I will take this home with me.  Every house I’ve ever lived in has taken up permanent residence in my heart and soul, carefully placed on my own personal Street of Dreams.

And I can revisit them any time I like.

 

Strength in Numbers

Strength in Numbers

Anyone familiar with the Shaheen family knows that it is a male dominated clan.  My dad is one of five brothers.  My parents had five sons.  I have three sons.   Four of my brothers all have at least one or two sons.  One of my brothers married a man!  Gee whiz!

Females are a rarity.   And we stick together.

We are not the perfect family by any stretch of the imagination.  We’ve been through some tough things and have come out on the other side, strong in the broken places.  Each of us has a story to tell about the Shaheen men we have lived with, supported, nurtured and loved unconditionally.

I have learned so much about life from these brave women.  They have inspired me.  They have taken me shopping.  They have given me wardrobe and home decorating advice.  They have buoyed me up in times of despair and sadness.   They are the bonuses of my life.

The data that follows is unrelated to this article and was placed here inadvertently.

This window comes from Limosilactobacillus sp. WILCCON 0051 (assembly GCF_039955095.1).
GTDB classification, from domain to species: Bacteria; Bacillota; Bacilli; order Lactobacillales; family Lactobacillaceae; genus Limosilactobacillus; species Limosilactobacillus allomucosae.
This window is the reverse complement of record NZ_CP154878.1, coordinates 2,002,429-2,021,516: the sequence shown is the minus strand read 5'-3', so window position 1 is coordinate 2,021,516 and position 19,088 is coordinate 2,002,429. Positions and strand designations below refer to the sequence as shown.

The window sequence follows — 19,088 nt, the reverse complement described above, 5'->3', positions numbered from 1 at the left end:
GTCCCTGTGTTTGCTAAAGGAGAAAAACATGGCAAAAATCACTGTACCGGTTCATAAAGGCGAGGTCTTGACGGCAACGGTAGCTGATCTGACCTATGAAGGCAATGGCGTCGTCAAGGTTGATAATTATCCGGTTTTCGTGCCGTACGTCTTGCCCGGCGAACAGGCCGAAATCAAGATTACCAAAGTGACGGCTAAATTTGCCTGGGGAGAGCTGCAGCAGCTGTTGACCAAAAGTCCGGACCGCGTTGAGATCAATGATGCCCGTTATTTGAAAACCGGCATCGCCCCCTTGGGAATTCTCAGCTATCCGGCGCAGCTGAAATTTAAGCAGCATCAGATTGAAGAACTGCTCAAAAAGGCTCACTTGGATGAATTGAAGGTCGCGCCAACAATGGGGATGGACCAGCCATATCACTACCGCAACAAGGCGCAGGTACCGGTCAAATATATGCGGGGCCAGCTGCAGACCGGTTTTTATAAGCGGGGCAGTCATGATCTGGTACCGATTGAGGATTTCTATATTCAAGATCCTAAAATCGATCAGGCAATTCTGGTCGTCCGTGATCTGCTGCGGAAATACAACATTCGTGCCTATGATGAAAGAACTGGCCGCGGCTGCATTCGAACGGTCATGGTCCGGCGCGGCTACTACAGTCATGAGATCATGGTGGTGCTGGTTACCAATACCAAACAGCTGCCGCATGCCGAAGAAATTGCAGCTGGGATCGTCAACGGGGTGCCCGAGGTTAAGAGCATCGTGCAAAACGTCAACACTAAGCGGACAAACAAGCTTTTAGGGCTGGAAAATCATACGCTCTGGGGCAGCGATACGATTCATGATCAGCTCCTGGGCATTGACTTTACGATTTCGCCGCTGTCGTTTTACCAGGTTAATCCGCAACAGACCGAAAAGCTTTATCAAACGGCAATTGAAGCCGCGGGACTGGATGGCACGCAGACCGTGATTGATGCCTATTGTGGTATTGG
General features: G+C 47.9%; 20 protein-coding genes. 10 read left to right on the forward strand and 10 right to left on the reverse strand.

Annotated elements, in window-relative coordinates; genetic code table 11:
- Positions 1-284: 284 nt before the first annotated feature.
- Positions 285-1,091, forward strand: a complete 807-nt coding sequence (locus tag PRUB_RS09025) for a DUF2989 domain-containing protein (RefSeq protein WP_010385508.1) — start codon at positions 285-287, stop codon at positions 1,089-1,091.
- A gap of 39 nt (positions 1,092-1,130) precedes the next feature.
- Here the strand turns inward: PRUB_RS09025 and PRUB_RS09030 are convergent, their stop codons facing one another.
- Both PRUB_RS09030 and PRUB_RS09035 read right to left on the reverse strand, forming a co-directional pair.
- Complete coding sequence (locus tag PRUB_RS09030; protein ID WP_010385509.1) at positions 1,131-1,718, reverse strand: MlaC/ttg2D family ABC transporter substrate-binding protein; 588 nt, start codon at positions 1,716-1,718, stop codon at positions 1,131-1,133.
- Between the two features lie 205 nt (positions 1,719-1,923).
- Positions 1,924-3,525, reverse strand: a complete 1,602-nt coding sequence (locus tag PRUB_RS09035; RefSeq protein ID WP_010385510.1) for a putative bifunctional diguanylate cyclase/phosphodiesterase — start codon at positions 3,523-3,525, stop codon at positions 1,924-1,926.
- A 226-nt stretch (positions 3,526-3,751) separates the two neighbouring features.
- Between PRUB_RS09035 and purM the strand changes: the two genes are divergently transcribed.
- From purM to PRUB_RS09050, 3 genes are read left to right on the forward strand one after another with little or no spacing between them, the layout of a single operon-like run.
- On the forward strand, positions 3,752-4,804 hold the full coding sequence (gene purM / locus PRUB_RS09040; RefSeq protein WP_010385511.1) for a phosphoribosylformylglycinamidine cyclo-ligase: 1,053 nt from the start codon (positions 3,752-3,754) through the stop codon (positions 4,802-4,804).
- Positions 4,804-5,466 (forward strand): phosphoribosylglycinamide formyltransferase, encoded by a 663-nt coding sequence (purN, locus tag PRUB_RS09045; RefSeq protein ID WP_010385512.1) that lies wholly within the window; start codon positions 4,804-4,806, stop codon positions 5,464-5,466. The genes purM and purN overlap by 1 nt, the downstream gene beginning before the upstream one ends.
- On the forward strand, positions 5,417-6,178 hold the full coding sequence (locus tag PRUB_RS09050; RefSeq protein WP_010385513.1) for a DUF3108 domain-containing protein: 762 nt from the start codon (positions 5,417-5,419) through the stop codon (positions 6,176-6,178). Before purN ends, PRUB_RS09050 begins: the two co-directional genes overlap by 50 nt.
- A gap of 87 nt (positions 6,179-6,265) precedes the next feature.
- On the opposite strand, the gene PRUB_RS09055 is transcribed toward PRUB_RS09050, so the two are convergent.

Katie, Mojgan, Susan, Catherine, Christine, Adrienne, Adele, Aimee and Elizabeth.  We are missing Charise, Annamarie, Katy, Sarah, Jessica and my new daughter-in-law Brianna.  God willing, next year we will all be together for this picture.  It will be the best Christmas ever.

I am very grateful for these women.  They bring so many unique gifts and charisms to the Shaheen family.  My life would be very one dimensional without their strength and femininity, compassion and nurturing.  Not to mention our  collective cooking skills!

We no doubt have challenges ahead as every family does.  But we will navigate both the good times and the difficult times as they come.  We are sisters and friends.  We are united by our shared history.

We are strong together.